Went for a walk toute seule in a thick white, wet mist – at the top of the hills suddenly found myself in hot bright sunshine, birds singing, blue sky and below me nothing but fluffy whiteness, that I felt I could jump on to like a feather bed. After a time that cleared and the day was perfect. Sea dead calm, the fishing boats look so pretty, painted bright colours and with red sails, going out in a long line one behind the other making a vivid reflection in the sea; bunches of clean women standing about to see them off. Letter from Miss Congleton: she says the fire was awful – too awful to write about. No-one was hurt. They are nursing the Enterics in the “Compound” wooden huts. My V.A.D. has just threatened me with something aloud from the Church Times. I can’t stand it – I must make my round early. At 11 o’c. a Sick Officer lurched into the Plage and asked “Plege ca’nyou te’ me where the shickossifers hoshpital is?” There was nothing for it but to take my lord by the arm and gently lead him there along two streets and up a short hill. I did not carry my lord’s alight as I did not want anyone to see me arm in arm with the poor chap distinctly the worse for wear. How he got out, I don’t know.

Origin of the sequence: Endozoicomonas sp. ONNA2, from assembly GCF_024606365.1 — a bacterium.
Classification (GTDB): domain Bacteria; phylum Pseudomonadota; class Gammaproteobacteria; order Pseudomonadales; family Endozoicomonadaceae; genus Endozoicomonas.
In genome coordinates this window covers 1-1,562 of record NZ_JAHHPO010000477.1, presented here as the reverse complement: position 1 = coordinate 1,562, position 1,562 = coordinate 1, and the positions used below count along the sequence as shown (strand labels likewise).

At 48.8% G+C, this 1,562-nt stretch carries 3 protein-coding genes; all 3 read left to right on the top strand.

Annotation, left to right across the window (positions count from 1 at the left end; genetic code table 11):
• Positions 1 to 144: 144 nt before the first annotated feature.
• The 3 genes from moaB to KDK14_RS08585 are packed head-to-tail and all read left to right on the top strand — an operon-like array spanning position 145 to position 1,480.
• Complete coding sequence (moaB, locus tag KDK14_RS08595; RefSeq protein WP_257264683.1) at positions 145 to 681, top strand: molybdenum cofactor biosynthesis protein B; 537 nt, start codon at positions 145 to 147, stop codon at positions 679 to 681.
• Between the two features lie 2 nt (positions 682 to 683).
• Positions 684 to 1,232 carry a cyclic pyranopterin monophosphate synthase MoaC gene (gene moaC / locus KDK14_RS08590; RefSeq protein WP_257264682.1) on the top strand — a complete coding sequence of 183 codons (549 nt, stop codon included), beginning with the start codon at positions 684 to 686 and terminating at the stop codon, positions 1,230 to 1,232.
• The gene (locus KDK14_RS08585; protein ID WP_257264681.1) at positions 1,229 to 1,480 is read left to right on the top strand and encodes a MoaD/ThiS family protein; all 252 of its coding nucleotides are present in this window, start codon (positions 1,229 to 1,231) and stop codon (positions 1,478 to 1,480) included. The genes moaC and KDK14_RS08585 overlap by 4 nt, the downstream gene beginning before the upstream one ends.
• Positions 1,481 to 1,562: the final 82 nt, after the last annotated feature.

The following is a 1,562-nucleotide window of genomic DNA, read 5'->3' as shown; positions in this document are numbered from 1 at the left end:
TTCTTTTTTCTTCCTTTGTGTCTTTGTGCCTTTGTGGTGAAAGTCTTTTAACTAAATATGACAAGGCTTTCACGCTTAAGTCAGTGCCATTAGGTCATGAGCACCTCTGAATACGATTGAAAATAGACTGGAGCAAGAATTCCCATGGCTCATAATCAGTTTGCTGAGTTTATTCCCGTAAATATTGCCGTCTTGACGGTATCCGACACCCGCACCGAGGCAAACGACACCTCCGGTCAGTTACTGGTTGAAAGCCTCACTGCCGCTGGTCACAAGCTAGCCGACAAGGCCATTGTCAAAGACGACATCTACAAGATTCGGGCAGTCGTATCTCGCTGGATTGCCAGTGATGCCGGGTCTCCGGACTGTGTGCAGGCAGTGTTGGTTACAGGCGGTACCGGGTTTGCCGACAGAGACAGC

10 a.m. Poor little V.A.D. It was horrid of me to feel irritated at her – she is such a good conscientious little soul.
February 6th 1916. Quiet night – no excitement so far.
5:30 a.m. I don’t think I told you that two days ago we had a very sad death. A young lad 21 only who seemed not extremely bad was taken to the theatre for examination and died on the table. 5 pints of fluid found in his lungs.
P.S. I have put my exasperating little V.A.D. in a ward where there are two staff nurses. She is very happy there and I have an older and more woman of the world one in the Plage so that’s an improvement.
March 26th 1916. A day of quick change: handed over Casino 3 and 4 to Ritchie, took over D. Roche; 3 hours later was sent off to be ready for night duty. Thomas (T.F) had an operation suddenly and I am doing night duty. She is so far doing well and a good patient. She had a lb.2 cyst removed from her inside. Not off duty yesterday – none of the threatened sisters have come. There are two tiresome little V.A.D.s in the room next this coughing their heads off – I never did like coughs. I have filled them up with glycerine, lemon and given them hot milk but still they bark.
March 31st 1916. My 6th night 2/3s done – not much like active Service. My patient has slept all night and I have sat in a chair. I am looking after a sick V.A.D. too; have been to her room twice, both times the door has made a disastrous noise but she has not stirred.